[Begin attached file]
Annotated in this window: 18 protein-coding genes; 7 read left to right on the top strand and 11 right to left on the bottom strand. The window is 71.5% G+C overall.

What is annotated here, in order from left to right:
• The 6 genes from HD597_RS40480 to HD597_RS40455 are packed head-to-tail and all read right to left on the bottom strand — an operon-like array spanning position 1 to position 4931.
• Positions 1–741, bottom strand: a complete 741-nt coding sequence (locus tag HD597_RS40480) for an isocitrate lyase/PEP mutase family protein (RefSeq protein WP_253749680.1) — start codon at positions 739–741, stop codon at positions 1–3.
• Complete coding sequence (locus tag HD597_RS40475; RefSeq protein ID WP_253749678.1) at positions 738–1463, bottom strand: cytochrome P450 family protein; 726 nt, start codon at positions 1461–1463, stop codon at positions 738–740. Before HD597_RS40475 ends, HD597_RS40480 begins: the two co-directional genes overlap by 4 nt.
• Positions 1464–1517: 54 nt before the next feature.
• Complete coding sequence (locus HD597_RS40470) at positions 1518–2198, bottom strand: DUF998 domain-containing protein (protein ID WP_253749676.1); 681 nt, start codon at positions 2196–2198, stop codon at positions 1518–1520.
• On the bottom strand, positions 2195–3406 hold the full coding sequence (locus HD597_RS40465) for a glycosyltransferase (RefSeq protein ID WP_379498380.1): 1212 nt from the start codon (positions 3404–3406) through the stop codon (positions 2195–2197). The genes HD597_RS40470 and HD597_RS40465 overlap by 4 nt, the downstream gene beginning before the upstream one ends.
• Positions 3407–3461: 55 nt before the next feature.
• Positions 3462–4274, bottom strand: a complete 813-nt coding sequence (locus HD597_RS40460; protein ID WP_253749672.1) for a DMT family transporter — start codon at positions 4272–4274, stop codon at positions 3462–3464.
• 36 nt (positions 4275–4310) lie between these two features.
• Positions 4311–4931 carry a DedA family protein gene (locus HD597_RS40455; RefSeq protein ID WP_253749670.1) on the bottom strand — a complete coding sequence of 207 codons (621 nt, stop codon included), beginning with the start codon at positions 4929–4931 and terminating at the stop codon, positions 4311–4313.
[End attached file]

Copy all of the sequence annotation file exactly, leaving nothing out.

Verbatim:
Annotated in this window: 18 protein-coding genes; 7 read left to right on the top strand and 11 right to left on the bottom strand. The window is 71.5% G+C overall.

What is annotated here, in order from left to right:
• The 6 genes from HD597_RS40480 to HD597_RS40455 are packed head-to-tail and all read right to left on the bottom strand — an operon-like array spanning position 1 to position 4931.
• Positions 1–741, bottom strand: a complete 741-nt coding sequence (locus tag HD597_RS40480) for an isocitrate lyase/PEP mutase family protein (RefSeq protein WP_253749680.1) — start codon at positions 739–741, stop codon at positions 1–3.
• Complete coding sequence (locus tag HD597_RS40475; RefSeq protein ID WP_253749678.1) at positions 738–1463, bottom strand: cytochrome P450 family protein; 726 nt, start codon at positions 1461–1463, stop codon at positions 738–740. Before HD597_RS40475 ends, HD597_RS40480 begins: the two co-directional genes overlap by 4 nt.
• Positions 1464–1517: 54 nt before the next feature.
• Complete coding sequence (locus HD597_RS40470) at positions 1518–2198, bottom strand: DUF998 domain-containing protein (protein ID WP_253749676.1); 681 nt, start codon at positions 2196–2198, stop codon at positions 1518–1520.
• On the bottom strand, positions 2195–3406 hold the full coding sequence (locus HD597_RS40465) for a glycosyltransferase (RefSeq protein ID WP_379498380.1): 1212 nt from the start codon (positions 3404–3406) through the stop codon (positions 2195–2197). The genes HD597_RS40470 and HD597_RS40465 overlap by 4 nt, the downstream gene beginning before the upstream one ends.
• Positions 3407–3461: 55 nt before the next feature.
• Positions 3462–4274, bottom strand: a complete 813-nt coding sequence (locus HD597_RS40460; protein ID WP_253749672.1) for a DMT family transporter — start codon at positions 4272–4274, stop codon at positions 3462–3464.
• 36 nt (positions 4275–4310) lie between these two features.
• Positions 4311–4931 carry a DedA family protein gene (locus HD597_RS40455; RefSeq protein ID WP_253749670.1) on the bottom strand — a complete coding sequence of 207 codons (621 nt, stop codon included), beginning with the start codon at positions 4929–4931 and terminating at the stop codon, positions 4311–4313.